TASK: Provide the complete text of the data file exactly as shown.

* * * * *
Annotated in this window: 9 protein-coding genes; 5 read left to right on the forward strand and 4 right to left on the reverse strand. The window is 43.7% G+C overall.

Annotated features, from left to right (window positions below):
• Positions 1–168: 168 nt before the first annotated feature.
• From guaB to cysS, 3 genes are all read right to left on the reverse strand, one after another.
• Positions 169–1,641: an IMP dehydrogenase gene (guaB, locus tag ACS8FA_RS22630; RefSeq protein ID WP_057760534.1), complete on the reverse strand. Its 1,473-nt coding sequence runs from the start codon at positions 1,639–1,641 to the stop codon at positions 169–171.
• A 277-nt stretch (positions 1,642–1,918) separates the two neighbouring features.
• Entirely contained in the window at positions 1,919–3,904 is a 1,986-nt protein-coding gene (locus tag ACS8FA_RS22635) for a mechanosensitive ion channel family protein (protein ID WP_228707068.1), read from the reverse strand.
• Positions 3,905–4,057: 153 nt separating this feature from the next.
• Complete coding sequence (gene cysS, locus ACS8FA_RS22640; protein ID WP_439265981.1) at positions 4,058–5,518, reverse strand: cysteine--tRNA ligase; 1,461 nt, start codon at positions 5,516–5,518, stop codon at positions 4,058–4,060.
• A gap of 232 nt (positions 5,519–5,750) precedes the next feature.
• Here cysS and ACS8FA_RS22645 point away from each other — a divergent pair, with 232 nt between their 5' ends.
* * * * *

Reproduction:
Annotated in this window: 9 protein-coding genes; 5 read left to right on the forward strand and 4 right to left on the reverse strand. The window is 43.7% G+C overall.

Annotated features, from left to right (window positions below):
• Positions 1–168: 168 nt before the first annotated feature.
• From guaB to cysS, 3 genes are all read right to left on the reverse strand, one after another.
• Positions 169–1,641: an IMP dehydrogenase gene (guaB, locus tag ACS8FA_RS22630; RefSeq protein ID WP_057760534.1), complete on the reverse strand. Its 1,473-nt coding sequence runs from the start codon at positions 1,639–1,641 to the stop codon at positions 169–171.
• A 277-nt stretch (positions 1,642–1,918) separates the two neighbouring features.
• Entirely contained in the window at positions 1,919–3,904 is a 1,986-nt protein-coding gene (locus tag ACS8FA_RS22635) for a mechanosensitive ion channel family protein (protein ID WP_228707068.1), read from the reverse strand.
• Positions 3,905–4,057: 153 nt separating this feature from the next.
• Complete coding sequence (gene cysS, locus ACS8FA_RS22640; protein ID WP_439265981.1) at positions 4,058–5,518, reverse strand: cysteine--tRNA ligase; 1,461 nt, start codon at positions 5,516–5,518, stop codon at positions 4,058–4,060.
• A gap of 232 nt (positions 5,519–5,750) precedes the next feature.
• Here cysS and ACS8FA_RS22645 point away from each other — a divergent pair, with 232 nt between their 5' ends.